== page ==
Storyboarding your project is a crucial step in the e-learning development process. The storyboard is the blueprint for your course, so to speak, and will serve as a guideline when developing your final course materials. The storyboard includes information such as:

  • Screen or Slide ID
  • Text content
  • Images
  • Navigation instructions
  • Animation details

The specific information you choose to include in your storyboard depends on the specifics of your project, as well as who’s involved in it. If you’re acting as an instructional designer only, and passing on your storyboard to a Storyline developer, you’ll want to include more information and detailed notes than if you’ll be developing the course yourself. Learn more about what’s typically included in a storyboard in the following articles:

The tool used to storyboard varies from one developer to the next; some instructional designers use a Word document with tables, others use a PowerPoint template. I want to share with you one way you can save a huge amount of time in your course development process: by storyboarding directly in Storyline. Here’s an example of a fully developed storyboard created in Articulate Storyline:

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When you’re storyboarding directly in Storyline, you’re actually creating what some may call a prototype. A prototype is a sample you can click through and experience, which has benefits. (Want to know more? Click here to learn more about the difference between a storyboard and a prototype.) Benefits to building your storyboard or prototype in Storyline are:

  • You get a sense of course flow. When you’re looking through a storyboard that is laid out in tables in a document, it’s really hard to get a sense of how the information will flow when you actually click through it. You’ll have a much more “learner-like” experience if you create your storyboard in Storyline and let your team click through the slides, like the learner will.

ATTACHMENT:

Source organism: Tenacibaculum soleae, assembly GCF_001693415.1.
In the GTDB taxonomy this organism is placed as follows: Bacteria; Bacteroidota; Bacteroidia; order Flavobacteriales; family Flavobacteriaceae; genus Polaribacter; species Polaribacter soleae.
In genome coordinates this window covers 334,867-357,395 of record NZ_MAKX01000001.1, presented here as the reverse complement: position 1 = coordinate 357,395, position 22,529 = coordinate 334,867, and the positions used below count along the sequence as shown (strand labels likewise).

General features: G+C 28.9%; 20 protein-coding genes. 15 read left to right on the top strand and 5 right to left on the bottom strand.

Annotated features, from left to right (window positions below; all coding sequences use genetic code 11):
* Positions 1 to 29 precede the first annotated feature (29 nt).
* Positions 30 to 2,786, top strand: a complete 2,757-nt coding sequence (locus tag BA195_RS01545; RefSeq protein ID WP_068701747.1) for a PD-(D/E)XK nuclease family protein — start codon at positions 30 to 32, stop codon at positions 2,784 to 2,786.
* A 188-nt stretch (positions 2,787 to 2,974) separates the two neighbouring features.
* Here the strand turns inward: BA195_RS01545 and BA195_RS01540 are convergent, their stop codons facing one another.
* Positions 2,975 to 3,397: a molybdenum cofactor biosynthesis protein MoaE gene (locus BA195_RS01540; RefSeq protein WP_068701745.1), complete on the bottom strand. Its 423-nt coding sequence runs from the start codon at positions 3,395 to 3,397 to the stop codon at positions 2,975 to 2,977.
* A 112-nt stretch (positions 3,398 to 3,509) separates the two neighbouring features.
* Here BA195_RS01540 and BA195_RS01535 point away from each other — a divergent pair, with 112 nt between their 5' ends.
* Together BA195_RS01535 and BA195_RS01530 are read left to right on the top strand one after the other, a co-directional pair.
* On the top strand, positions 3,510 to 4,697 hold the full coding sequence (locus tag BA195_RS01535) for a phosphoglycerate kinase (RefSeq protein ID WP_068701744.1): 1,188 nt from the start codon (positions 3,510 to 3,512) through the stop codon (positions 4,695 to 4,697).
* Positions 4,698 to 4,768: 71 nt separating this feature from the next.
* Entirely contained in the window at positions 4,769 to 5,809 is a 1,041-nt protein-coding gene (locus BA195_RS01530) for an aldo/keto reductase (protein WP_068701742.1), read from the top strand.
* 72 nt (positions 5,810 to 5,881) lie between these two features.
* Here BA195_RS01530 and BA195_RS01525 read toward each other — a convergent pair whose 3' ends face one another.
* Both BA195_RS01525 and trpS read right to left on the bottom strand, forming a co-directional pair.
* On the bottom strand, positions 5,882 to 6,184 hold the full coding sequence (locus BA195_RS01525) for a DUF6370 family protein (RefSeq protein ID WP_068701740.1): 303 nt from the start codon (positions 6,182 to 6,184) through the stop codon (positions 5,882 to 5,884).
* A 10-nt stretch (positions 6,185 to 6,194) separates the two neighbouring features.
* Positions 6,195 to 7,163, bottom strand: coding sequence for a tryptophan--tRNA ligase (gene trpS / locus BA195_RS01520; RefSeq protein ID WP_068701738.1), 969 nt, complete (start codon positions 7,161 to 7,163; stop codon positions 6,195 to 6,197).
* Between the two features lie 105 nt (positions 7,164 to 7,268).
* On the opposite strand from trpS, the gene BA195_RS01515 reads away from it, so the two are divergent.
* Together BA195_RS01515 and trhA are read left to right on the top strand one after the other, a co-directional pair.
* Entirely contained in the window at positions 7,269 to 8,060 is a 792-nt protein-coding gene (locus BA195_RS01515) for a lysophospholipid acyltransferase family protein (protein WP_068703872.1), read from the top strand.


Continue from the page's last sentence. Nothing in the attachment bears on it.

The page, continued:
• It’s clearer for the developer. When the content is laid out on each slide with clear instructions and notes, it’s much easier for the developer to take the storyboard and bring to life exactly what you envisioned, as opposed to working from a Word document or something less visual. You’ll have less back and forth and revisions to do when you’re content is laid out clearly from the get-go.
  • You save development time. When you build your storyboard directly in Storyline, the shell of your course is already built and most of the content is already there; all that’s left to do is the styling of your content to make it look nice.

With these benefits in mind, let me share some of the tips and tricks that went into creating this sample storyboard for my Safe Travel module.

Sort out the navigation details

In order to let the learner “click through” the storyboard, you’ll need to set up all of your hyperlinks in your prototype. This is part of what makes a storyboard in Storyline so helpful and time-saving: getting all of your navigation details and links sorted out from the beginning. You will know exactly what buttons are on each slide, and exactly where everything links.